Image Compression

  Another way to reduce the storage required for an image is to compress the image. Rather than store the red, green, and blue values separately for each pixel in an image, a sort of shorthand notation can be used.  For example, suppose that the block of 8 x 8 pixels in the upper left corner of an image are all same shade of blue sky. Then instead of repeating the 24 bits that define the shade of blue for each of the 64 pixels in the block, a code meaning "all pixels in this block" might be stored with the value of blue that is to be repeated.  that would be a perfect representation of that block. However, if one or two of the pixels were a little off, software could decide that making them all the same would be good enough for some purpose. That would make the file smaller at some expense of quality.

More elaborate compression schemes can do much better than just substituting a single value for a whole block of pixels. More complicated schemes fit the shading variations inside the block while still saving storage over storing each pixel exactly. The most common method for compress is named JPEG [jay-peg] after the Joint Photographic Experts Group that standardized it. The file format extension for files so compressed is JPG.  Most digital cameras automatically compress images using the JPG format so that more pictures will fit on the memory stick in the camera. Digital cameras often have settings for both the resolution of the image and the amount of compression. Low resolution and low image quality allows the largest number of images to be stored. Large memory sticks are inexpensive, so there is not much penalty in using the largest resolution and best image quality for ordinary circumstances.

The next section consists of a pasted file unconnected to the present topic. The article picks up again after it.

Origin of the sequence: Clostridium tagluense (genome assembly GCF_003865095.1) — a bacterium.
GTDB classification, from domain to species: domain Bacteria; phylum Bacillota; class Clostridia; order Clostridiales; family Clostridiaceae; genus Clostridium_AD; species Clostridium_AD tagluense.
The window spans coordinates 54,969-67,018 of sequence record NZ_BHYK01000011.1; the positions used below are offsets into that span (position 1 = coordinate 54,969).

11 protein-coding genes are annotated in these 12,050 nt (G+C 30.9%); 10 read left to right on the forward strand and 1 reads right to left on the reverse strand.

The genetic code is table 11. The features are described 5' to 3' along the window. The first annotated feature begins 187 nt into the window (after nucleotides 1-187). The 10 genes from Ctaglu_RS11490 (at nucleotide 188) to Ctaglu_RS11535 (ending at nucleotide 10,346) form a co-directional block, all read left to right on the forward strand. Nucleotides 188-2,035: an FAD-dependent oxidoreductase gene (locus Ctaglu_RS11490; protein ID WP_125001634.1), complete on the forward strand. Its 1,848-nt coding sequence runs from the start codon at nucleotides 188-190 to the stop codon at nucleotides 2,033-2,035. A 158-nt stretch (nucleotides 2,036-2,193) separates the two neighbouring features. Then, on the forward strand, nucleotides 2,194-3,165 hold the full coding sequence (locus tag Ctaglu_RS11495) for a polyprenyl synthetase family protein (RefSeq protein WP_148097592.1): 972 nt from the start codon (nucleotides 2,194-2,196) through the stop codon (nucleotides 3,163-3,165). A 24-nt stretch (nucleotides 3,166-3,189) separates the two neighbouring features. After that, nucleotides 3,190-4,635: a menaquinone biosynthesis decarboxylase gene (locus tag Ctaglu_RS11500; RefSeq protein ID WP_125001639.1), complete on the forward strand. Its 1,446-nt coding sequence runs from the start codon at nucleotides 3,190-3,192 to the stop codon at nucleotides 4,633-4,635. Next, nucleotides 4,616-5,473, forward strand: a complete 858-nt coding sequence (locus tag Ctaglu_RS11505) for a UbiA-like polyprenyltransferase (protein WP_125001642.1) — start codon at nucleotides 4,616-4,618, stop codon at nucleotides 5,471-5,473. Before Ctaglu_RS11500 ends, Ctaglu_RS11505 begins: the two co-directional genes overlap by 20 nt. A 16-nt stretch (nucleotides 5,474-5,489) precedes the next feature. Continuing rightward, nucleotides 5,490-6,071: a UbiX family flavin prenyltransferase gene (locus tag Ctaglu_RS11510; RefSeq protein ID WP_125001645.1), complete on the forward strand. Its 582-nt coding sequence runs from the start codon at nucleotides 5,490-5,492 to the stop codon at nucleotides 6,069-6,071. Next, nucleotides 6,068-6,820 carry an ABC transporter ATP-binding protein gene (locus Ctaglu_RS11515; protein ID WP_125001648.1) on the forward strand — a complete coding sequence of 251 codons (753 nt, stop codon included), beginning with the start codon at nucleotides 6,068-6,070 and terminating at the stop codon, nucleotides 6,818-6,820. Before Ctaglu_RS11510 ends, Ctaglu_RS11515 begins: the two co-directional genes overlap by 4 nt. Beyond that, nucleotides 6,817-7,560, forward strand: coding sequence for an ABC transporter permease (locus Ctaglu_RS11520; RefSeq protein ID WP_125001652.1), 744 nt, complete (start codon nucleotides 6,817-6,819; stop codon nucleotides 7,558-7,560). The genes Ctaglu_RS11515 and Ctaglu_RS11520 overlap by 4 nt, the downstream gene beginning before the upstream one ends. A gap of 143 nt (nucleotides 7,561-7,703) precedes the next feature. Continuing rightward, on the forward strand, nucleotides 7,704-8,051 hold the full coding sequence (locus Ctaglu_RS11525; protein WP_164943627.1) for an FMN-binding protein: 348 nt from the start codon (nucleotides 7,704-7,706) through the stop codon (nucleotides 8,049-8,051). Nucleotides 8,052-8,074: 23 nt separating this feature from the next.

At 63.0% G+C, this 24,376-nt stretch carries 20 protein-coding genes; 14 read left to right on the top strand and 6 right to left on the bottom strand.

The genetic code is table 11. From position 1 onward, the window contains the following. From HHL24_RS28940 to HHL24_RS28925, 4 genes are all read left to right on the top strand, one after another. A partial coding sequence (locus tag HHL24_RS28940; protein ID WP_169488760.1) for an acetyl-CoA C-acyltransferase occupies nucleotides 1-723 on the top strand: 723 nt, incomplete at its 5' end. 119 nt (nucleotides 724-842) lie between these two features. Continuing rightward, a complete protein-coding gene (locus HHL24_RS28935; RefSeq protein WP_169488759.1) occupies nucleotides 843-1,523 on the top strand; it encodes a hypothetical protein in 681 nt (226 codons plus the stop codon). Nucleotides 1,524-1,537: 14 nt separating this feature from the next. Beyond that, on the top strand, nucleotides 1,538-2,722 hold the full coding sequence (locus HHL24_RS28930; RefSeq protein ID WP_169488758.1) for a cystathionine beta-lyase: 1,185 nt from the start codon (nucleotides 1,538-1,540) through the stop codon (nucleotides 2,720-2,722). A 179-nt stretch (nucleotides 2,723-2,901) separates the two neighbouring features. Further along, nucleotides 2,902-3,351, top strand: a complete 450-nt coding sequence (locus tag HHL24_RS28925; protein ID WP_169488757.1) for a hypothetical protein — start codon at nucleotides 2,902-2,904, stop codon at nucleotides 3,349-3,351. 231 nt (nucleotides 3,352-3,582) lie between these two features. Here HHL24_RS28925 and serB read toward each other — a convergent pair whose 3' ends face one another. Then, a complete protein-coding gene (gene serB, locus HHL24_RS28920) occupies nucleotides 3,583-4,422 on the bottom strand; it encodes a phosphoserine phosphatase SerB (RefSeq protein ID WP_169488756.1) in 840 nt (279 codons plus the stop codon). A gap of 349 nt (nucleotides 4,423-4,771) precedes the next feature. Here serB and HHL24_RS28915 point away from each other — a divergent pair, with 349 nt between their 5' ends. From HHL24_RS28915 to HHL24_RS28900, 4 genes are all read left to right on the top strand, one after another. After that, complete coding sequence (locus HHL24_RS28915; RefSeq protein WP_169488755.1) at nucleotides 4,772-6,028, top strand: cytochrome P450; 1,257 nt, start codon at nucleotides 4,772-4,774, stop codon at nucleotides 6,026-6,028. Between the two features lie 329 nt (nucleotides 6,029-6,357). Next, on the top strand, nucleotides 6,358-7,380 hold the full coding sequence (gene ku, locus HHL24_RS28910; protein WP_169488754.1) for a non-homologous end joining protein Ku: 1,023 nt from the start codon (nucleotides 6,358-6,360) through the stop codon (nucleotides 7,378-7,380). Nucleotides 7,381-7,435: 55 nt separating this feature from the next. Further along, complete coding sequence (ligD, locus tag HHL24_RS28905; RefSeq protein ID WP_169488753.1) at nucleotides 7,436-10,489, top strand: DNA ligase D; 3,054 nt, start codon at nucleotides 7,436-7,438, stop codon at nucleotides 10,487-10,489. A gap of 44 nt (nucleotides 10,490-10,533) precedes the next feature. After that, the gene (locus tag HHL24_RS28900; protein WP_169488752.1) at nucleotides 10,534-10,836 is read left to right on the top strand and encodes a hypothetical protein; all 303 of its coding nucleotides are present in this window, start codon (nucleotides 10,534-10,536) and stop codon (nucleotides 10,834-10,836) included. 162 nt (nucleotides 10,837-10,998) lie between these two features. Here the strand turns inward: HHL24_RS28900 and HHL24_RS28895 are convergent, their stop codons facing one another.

When editing images on a computer and saving them for web posting or other purposes, the question arises again as to the resolution and compression quality to use.  Every time a jpg file is opened, edited, and saved the compression process will lose a little bit of information. Since disk space on a personal computer is rarely a major limitation, it's best to always store the full original resolution and to use a high quality jpg setting. The 10 level in Photoshop is very high quality, but still provides significant savings of disk space. The highest setting on the camera is probably less than that, so you can do a number of edits without going much below the original quality.

Here is an image (taken in Hilo, Hawaii -- typical of a lousy day in paradise) saved at the highest JPG quality level, level 12:

Tree scene, jpg level 12

This image has a great deal of fine detail, which makes it difficult to compress efficiently. It requires 301 kb of storage.  Here is the image again, stored at levels 10 and 4 respectively:

Tree scene, saved as JPG level 10dotTree scene, saved as JPG level 4

The level 10 image (left)  require 194 kb and the level 4 image (right) 97 kb. If deterioration in the level 4 image is leaping out at you, congratulations. Pressing on with more compression, this blow up shows deterioration in Level 1 compression compared with level 12

Compare jpg level 12 to level 1

Note that the colors get muddy along with sharpness degrading. However, memory is not so dear that we are likely to even try so much compression.

Here is a scene with much less detail, so it compresses more efficiently.  Saved at level 12, the file is 171 kb.  

Sky scene, saved as JPG level 12

Saving at level 1 reduces the file size to 35 kb, but now you can easily see the errors caused by the compression. Note edges of blocks the sky. 

Sky scene, JPG level 1

The bottom line is that for web and e-mail purposes, compression at the medium quality level (around 7) will be fine. If you see blocks, you have overdone it.